Last week, I came across this NYTimes piece and posted some feelings about it on social media. It seems to have weirdly struck a nerve, so I'm sharing my perspective with you all, too, in a bloggier-than-usual newsletter.
My main point was this: I'm tired of these pieces that wring their hands over the value of the humanities. It's an old argument, and not a particularly interesting one. Humanities degrees get jobs; the data shows it. (See this on state-by-state employment trends, and this on the remarkably high levels of job satisfaction that humanities majors tend to have.) It's disinvestment that erodes the humanities & leads to program closures. Ignoring that context is, at this point, lazy thinking.
What we're seeing now are the results of a systematic and structural push that has been slowly unraveling the humanities ecosystem for decades. Rather than fitting our work into that flawed premise, I think we need to respond differently, and take up more space, not less.
Every time we whittle away a piece of the humanities ecosystem, it becomes that much harder to regain our footing. Students notice which parts of the university landscape are prioritized; it's visible in buildings, in classroom spaces, in faculty offices. They hear messages from parents or from the media that nudge them in other directions. And then university leadership seems surprised when enrollment decreases.
This is connected with questions of public engagement and innovative research. Universities need to formally value different kinds of scholarship—not just monographs and journal articles—and bake these values into tenure and promotion. The community-engaged work that helps solidify the importance of humanistic inquiry is a key component of reaffirming the value of humanities higher education as a public good, but so often it's still something scholars have to do on top of other work that's more readily legible in an academic context.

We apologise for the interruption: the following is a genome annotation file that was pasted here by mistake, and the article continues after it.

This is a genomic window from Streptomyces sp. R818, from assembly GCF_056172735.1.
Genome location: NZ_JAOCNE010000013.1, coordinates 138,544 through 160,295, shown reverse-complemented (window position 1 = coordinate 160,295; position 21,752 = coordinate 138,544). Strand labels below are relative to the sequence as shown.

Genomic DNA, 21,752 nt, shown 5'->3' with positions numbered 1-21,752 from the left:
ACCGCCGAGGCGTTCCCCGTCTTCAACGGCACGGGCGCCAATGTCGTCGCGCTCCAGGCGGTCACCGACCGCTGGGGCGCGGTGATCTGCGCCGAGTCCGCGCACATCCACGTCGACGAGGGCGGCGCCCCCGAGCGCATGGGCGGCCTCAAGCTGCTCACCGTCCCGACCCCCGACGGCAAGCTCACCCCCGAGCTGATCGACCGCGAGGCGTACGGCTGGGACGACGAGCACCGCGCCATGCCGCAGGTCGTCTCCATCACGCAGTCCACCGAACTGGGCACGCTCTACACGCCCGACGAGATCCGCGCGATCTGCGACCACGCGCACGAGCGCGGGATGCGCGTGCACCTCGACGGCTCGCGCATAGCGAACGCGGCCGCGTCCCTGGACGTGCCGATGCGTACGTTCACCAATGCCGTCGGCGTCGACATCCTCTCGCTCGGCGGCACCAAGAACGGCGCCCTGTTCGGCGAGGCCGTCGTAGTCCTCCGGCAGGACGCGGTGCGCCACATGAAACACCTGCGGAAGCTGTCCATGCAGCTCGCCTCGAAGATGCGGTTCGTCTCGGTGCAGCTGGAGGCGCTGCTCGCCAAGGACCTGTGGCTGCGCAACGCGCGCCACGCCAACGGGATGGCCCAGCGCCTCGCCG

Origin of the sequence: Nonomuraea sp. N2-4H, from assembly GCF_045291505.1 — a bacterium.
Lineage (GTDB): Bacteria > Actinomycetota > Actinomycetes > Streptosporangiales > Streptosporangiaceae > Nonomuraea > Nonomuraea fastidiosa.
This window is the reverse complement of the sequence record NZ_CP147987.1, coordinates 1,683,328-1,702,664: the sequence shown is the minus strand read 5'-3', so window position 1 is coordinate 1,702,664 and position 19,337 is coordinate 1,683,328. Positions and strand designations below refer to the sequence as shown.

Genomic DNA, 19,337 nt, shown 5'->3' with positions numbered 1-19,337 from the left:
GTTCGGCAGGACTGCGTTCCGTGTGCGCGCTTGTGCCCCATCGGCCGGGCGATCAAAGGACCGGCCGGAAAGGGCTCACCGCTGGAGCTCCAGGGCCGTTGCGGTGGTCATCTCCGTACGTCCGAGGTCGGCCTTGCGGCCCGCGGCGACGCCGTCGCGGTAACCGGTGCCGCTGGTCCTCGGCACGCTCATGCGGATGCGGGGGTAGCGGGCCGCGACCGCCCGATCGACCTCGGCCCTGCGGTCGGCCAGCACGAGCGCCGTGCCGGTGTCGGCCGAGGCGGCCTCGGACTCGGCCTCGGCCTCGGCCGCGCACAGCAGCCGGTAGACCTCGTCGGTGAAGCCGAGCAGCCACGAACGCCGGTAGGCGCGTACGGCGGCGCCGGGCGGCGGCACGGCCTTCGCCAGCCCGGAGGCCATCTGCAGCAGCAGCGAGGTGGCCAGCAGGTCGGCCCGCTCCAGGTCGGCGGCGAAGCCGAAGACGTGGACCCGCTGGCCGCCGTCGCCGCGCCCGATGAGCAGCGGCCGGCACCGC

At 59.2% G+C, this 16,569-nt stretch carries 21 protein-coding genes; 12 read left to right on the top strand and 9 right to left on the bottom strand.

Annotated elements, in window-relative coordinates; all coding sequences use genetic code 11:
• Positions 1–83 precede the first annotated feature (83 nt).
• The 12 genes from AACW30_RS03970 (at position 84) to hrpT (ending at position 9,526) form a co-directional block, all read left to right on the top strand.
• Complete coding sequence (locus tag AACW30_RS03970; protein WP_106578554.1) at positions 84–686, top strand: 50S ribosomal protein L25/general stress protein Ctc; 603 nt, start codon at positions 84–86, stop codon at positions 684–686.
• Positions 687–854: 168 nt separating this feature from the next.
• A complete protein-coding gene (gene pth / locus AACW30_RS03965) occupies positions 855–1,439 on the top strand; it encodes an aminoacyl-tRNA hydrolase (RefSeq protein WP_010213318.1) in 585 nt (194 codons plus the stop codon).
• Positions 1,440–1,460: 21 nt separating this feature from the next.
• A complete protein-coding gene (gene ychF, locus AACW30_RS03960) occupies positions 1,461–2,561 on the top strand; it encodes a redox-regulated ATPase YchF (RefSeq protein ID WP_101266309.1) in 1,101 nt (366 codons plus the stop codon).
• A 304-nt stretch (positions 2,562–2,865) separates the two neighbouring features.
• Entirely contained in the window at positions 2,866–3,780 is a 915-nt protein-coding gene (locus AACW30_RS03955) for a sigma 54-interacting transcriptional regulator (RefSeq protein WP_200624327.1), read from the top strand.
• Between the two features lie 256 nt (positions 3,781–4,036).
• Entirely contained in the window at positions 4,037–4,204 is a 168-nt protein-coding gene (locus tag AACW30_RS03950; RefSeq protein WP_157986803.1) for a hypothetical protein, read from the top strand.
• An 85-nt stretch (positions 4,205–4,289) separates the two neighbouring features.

Enough already. These program closures—and the rhetoric that brings them about—foreclose opportunities and push students into vocationally-oriented education, even if that's not the path they want. Instead, we need institutions and individuals to need to invest in teaching and in students, share research widely, and connect with communities. Students want and need a humanities education, and—shocker—employers value it, too.
I'm probably preaching to the choir here, but I feel strongly that showcasing the powerful work that's being done, publicly advocating for recognition of the crucial role that humanistic inquiry plays in our world today, and ultimately pushing to reinvest public funds in public higher ed—that's how we push back. Humanities education matters, now more than ever.
Whew. End rant. Thanks for listening, friends.